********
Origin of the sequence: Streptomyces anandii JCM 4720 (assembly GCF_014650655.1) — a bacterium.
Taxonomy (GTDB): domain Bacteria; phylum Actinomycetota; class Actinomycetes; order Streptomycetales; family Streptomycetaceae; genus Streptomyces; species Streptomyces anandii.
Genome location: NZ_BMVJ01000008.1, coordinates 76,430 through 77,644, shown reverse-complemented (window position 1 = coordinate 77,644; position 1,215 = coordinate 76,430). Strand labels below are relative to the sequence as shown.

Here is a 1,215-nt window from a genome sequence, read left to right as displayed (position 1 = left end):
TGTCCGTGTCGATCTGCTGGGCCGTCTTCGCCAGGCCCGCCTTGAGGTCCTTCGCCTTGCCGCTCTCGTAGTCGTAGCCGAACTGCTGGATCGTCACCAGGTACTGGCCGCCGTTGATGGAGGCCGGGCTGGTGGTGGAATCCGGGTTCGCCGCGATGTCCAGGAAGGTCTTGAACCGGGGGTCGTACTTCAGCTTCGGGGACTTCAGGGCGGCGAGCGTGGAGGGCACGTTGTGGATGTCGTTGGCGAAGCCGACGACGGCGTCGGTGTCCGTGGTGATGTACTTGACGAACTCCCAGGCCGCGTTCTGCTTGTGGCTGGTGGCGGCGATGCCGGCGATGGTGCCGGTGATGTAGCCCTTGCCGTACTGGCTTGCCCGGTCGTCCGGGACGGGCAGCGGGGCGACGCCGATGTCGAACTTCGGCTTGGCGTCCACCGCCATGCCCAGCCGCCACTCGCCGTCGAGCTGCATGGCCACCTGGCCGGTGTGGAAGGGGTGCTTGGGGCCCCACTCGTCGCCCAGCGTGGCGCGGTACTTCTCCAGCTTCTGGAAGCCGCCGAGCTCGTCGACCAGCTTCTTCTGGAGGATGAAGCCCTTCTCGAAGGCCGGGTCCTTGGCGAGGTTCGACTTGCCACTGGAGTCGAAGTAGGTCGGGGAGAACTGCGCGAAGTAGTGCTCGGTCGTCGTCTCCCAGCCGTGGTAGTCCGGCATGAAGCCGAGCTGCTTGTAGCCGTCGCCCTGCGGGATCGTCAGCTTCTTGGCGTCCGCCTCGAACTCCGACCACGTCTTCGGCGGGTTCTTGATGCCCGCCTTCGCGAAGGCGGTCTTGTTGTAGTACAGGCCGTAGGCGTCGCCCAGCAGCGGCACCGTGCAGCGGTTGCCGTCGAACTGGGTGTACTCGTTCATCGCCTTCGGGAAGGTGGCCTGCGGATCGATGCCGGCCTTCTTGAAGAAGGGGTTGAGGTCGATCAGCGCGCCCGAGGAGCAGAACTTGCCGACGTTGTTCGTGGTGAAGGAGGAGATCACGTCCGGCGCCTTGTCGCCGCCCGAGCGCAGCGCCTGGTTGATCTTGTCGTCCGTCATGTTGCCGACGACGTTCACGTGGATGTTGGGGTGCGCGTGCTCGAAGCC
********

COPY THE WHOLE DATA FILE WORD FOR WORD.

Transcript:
Origin of the sequence: Streptomyces anandii JCM 4720 (assembly GCF_014650655.1) — a bacterium.
Taxonomy (GTDB): domain Bacteria; phylum Actinomycetota; class Actinomycetes; order Streptomycetales; family Streptomycetaceae; genus Streptomyces; species Streptomyces anandii.
Genome location: NZ_BMVJ01000008.1, coordinates 76,430 through 77,644, shown reverse-complemented (window position 1 = coordinate 77,644; position 1,215 = coordinate 76,430). Strand labels below are relative to the sequence as shown.

Here is a 1,215-nt window from a genome sequence, read left to right as displayed (position 1 = left end):
TGTCCGTGTCGATCTGCTGGGCCGTCTTCGCCAGGCCCGCCTTGAGGTCCTTCGCCTTGCCGCTCTCGTAGTCGTAGCCGAACTGCTGGATCGTCACCAGGTACTGGCCGCCGTTGATGGAGGCCGGGCTGGTGGTGGAATCCGGGTTCGCCGCGATGTCCAGGAAGGTCTTGAACCGGGGGTCGTACTTCAGCTTCGGGGACTTCAGGGCGGCGAGCGTGGAGGGCACGTTGTGGATGTCGTTGGCGAAGCCGACGACGGCGTCGGTGTCCGTGGTGATGTACTTGACGAACTCCCAGGCCGCGTTCTGCTTGTGGCTGGTGGCGGCGATGCCGGCGATGGTGCCGGTGATGTAGCCCTTGCCGTACTGGCTTGCCCGGTCGTCCGGGACGGGCAGCGGGGCGACGCCGATGTCGAACTTCGGCTTGGCGTCCACCGCCATGCCCAGCCGCCACTCGCCGTCGAGCTGCATGGCCACCTGGCCGGTGTGGAAGGGGTGCTTGGGGCCCCACTCGTCGCCCAGCGTGGCGCGGTACTTCTCCAGCTTCTGGAAGCCGCCGAGCTCGTCGACCAGCTTCTTCTGGAGGATGAAGCCCTTCTCGAAGGCCGGGTCCTTGGCGAGGTTCGACTTGCCACTGGAGTCGAAGTAGGTCGGGGAGAACTGCGCGAAGTAGTGCTCGGTCGTCGTCTCCCAGCCGTGGTAGTCCGGCATGAAGCCGAGCTGCTTGTAGCCGTCGCCCTGCGGGATCGTCAGCTTCTTGGCGTCCGCCTCGAACTCCGACCACGTCTTCGGCGGGTTCTTGATGCCCGCCTTCGCGAAGGCGGTCTTGTTGTAGTACAGGCCGTAGGCGTCGCCCAGCAGCGGCACCGTGCAGCGGTTGCCGTCGAACTGGGTGTACTCGTTCATCGCCTTCGGGAAGGTGGCCTGCGGATCGATGCCGGCCTTCTTGAAGAAGGGGTTGAGGTCGATCAGCGCGCCCGAGGAGCAGAACTTGCCGACGTTGTTCGTGGTGAAGGAGGAGATCACGTCCGGCGCCTTGTCGCCGCCCGAGCGCAGCGCCTGGTTGATCTTGTCGTCCGTCATGTTGCCGACGACGTTCACGTGGATGTTGGGGTGCGCGTGCTCGAAGCC